• WYSIWYG editor for building UI
  • Large collection of controls from Microsoft and partners
  • Dense UI
  • Support for Windows 7
  • Keyboard and mouse input
Scenarios that have limited support
  • Multiple window support1
  • Platform support for input validation1
  • Windows 7 is not supported
  • Some Windows Runtime APIs require specific minimum versions of Windows 10
  • Full platform support and shell integration (for example, UWP currently doesn't support System Tray integration or full access to all devices)
  • Direct access to all files on disk
  • Existing code-base class libraries that use non-.NET Standard or non-Windows App Certification Kit compliant APIs
  • Local network loopback support (that is, if your app needs to communicate with localhost without creating a loopback exemption on the target device)
  • Intensive file I/O
  • High DPI support2
  • Touch input2
  • High DPI support2
  • Touch input2
  • Customizable UI
  • Rich graphics and user experiences (such as touch and animations)
  • Rich abstraction of views and data models

1 We have publicly announced features that will address this scenario in a future release of Windows 10.

2 Although the platform lacks first-class API support for this scenario, developers can support this scenario with workarounds.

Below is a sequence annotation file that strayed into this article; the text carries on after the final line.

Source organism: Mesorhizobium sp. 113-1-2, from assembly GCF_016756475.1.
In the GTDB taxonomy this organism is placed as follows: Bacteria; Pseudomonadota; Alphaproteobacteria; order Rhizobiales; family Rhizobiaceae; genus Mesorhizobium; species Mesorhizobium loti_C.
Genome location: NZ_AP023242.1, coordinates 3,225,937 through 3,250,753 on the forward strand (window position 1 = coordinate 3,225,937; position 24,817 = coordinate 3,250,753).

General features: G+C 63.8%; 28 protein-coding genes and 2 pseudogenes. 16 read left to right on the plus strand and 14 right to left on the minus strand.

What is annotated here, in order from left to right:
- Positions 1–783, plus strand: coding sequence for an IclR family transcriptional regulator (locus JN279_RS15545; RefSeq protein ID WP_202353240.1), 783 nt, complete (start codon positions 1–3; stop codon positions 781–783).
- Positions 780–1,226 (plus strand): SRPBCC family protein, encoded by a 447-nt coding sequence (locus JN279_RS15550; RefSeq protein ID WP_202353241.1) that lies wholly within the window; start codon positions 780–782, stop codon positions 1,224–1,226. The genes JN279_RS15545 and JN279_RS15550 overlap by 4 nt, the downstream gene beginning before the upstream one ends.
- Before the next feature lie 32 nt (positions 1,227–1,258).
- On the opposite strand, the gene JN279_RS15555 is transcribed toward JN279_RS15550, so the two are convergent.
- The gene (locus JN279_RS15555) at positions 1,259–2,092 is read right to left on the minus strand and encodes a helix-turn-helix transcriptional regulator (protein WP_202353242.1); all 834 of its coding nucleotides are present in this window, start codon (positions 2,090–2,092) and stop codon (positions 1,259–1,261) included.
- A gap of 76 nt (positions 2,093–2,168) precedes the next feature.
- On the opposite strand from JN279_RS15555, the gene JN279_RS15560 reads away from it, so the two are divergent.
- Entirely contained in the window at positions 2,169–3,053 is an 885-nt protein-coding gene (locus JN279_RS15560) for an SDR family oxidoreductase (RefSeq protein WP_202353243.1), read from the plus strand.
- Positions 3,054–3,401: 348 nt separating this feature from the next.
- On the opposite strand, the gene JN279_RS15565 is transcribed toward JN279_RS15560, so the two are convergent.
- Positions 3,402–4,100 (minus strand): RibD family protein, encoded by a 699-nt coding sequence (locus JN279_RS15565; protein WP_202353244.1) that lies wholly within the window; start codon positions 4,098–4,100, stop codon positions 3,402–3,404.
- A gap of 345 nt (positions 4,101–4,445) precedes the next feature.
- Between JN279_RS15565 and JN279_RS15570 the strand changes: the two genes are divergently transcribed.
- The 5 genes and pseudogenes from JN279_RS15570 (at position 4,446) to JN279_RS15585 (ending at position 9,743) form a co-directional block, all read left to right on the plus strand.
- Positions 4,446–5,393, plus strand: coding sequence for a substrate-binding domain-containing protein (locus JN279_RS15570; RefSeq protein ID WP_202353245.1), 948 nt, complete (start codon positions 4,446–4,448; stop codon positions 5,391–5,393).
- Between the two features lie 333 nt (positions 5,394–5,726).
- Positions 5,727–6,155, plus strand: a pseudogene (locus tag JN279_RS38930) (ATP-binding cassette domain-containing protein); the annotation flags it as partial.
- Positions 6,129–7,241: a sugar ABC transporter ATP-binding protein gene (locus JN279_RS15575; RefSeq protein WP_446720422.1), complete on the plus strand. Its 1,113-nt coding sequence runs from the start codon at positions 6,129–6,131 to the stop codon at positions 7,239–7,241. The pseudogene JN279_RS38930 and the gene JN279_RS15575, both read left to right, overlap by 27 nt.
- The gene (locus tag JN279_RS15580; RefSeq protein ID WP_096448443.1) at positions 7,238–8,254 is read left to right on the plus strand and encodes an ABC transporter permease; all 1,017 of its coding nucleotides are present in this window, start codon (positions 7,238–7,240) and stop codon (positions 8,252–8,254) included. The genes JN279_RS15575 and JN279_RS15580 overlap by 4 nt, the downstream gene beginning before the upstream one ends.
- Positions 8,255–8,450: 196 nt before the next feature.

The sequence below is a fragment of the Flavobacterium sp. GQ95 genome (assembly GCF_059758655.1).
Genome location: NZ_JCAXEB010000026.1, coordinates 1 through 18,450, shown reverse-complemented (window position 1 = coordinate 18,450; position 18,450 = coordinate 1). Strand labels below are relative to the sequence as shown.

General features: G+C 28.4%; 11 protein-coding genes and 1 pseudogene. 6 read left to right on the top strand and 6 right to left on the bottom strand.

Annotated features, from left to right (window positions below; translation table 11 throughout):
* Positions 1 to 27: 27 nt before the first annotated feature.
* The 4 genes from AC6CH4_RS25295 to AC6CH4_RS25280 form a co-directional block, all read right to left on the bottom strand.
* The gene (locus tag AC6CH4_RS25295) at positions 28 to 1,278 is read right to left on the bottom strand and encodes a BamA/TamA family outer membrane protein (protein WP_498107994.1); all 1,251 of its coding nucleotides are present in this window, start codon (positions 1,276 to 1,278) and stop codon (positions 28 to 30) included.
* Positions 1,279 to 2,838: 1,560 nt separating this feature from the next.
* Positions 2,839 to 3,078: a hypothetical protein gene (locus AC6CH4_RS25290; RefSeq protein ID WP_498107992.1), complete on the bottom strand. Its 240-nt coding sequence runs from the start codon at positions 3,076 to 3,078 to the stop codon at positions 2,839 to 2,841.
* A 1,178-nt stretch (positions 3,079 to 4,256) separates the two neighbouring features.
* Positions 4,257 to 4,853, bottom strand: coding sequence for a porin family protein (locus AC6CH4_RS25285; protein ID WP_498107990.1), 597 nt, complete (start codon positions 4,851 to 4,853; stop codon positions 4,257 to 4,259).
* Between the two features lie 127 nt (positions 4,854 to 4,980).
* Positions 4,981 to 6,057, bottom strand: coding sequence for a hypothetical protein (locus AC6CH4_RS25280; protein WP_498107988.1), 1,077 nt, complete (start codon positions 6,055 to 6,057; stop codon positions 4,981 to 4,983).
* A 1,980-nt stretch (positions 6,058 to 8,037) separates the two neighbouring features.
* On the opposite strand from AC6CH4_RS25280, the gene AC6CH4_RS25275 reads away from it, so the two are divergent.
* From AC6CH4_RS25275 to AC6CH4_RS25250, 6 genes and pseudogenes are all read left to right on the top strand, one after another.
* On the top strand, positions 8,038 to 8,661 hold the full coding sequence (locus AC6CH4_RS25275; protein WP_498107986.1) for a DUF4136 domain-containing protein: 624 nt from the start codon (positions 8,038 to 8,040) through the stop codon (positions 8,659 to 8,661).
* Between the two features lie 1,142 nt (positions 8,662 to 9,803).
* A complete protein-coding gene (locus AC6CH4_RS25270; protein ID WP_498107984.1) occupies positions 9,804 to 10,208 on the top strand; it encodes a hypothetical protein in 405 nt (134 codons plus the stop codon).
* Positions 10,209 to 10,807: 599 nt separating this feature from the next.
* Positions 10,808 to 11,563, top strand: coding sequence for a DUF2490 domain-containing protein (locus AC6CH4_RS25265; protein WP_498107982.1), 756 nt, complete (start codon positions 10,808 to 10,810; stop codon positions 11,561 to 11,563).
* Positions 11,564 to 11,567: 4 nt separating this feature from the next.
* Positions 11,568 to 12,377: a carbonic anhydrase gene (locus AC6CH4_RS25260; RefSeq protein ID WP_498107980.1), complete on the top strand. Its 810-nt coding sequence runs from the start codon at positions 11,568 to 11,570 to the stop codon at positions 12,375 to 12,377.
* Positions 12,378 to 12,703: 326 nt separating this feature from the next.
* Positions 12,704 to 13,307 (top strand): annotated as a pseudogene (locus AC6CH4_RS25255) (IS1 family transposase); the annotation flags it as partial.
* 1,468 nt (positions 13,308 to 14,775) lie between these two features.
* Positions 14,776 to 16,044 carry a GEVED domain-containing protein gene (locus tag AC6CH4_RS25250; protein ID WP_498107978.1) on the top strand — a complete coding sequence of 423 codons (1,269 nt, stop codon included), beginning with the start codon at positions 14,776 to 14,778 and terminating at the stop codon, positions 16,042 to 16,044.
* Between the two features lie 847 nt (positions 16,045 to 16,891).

Use the Windows UI Library with Windows apps

To supplement the main Windows app platforms, you can also use the Windows UI Library (WinUI) in your apps. WinUI started as a toolkit that provides new and updated versions of WinRT controls for UWP apps that target down-level versions of Windows 10. As of WinUI 3, WinUI is growing in scope to become the premier native user interface (UI) framework for Windows 10 apps across UWP, .NET, and Win32 app platforms.

You can use WinUI in the following ways in Windows apps.

  • WinUI 2.x:

    • UWP apps can use WinUI 2.x controls in place of WinRT controls provided by the Windows SDK. These releases of WinUI include both all-new controls and updated versions of existing controls from the Windows SDK.
    • You can update existing WPF, Windows Forms, and C++/Win32 apps to host WinUI 2.x controls by using XAML Islands.
  • WinUI 3:

    • Starting with WinUI 3, you can create .NET and C++/Win32 apps and UWP apps that use an entirely WinUI-based UI. This release includes Visual Studio project templates that provide everything you need to create these apps.

Other app platforms

Progressive Web Apps (PWAs)

PWAs let developers package their website code so it can be installed and run like an application on Windows 10 PCs. For more information, see Progressive Web Apps.


Use Xamarin to build cross-platform applications for Windows 10 that can also run on iOS and Android. For more information, see Xamarin.

Uno Platform

The Uno Platform enables Windows UWP-based code (C# and XAML) to run on iOS, Android, macOS, Linux and WebAssembly. It provides full API definitions for UWP in Windows 10 2004 (19041), and the implementation of parts of the UWP API, such as Windows.UI.Xaml, to enable UWP applications to run on these platforms. For more information, see the Uno Platform docs.